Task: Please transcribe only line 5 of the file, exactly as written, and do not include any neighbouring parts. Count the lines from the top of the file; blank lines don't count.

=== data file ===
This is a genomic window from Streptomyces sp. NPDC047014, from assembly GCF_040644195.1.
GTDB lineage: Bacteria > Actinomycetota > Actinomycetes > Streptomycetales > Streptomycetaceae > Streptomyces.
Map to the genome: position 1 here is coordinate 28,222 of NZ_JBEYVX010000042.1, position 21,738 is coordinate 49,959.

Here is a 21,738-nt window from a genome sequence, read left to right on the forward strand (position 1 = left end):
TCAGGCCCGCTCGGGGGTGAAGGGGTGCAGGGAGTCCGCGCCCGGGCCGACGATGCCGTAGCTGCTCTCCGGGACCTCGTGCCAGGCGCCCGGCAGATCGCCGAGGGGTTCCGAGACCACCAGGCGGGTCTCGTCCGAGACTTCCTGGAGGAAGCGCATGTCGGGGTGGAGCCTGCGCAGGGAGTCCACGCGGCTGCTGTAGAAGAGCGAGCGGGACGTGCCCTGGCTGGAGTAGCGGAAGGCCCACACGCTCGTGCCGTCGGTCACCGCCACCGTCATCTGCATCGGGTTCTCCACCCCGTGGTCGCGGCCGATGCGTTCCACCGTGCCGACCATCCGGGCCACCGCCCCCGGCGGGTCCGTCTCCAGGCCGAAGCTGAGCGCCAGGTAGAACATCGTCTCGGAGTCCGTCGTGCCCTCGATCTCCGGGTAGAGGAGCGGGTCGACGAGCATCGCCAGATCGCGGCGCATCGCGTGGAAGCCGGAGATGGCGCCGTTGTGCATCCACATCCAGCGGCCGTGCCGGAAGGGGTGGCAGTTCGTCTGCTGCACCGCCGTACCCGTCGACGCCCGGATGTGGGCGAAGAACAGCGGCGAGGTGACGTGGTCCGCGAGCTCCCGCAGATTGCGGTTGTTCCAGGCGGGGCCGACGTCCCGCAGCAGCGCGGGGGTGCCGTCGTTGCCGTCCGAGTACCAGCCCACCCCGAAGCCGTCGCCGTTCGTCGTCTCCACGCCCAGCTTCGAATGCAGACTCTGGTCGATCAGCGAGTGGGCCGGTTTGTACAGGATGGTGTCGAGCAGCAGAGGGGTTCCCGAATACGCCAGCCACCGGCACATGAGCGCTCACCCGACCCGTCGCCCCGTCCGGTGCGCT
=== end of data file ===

TCAGGCCCGCTCGGGGGTGAAGGGGTGCAGGGAGTCCGCGCCCGGGCCGACGATGCCGTAGCTGCTCTCCGGGACCTCGTGCCAGGCGCCCGGCAGATCGCCGAGGGGTTCCGAGACCACCAGGCGGGTCTCGTCCGAGACTTCCTGGAGGAAGCGCATGTCGGGGTGGAGCCTGCGCAGGGAGTCCACGCGGCTGCTGTAGAAGAGCGAGCGGGACGTGCCCTGGCTGGAGTAGCGGAAGGCCCACACGCTCGTGCCGTCGGTCACCGCCACCGTCATCTGCATCGGGTTCTCCACCCCGTGGTCGCGGCCGATGCGTTCCACCGTGCCGACCATCCGGGCCACCGCCCCCGGCGGGTCCGTCTCCAGGCCGAAGCTGAGCGCCAGGTAGAACATCGTCTCGGAGTCCGTCGTGCCCTCGATCTCCGGGTAGAGGAGCGGGTCGACGAGCATCGCCAGATCGCGGCGCATCGCGTGGAAGCCGGAGATGGCGCCGTTGTGCATCCACATCCAGCGGCCGTGCCGGAAGGGGTGGCAGTTCGTCTGCTGCACCGCCGTACCCGTCGACGCCCGGATGTGGGCGAAGAACAGCGGCGAGGTGACGTGGTCCGCGAGCTCCCGCAGATTGCGGTTGTTCCAGGCGGGGCCGACGTCCCGCAGCAGCGCGGGGGTGCCGTCGTTGCCGTCCGAGTACCAGCCCACCCCGAAGCCGTCGCCGTTCGTCGTCTCCACGCCCAGCTTCGAATGCAGACTCTGGTCGATCAGCGAGTGGGCCGGTTTGTACAGGATGGTGTCGAGCAGCAGAGGGGTTCCCGAATACGCCAGCCACCGGCACATGAGCGCTCACCCGACCCGTCGCCCCGTCCGGTGCGCT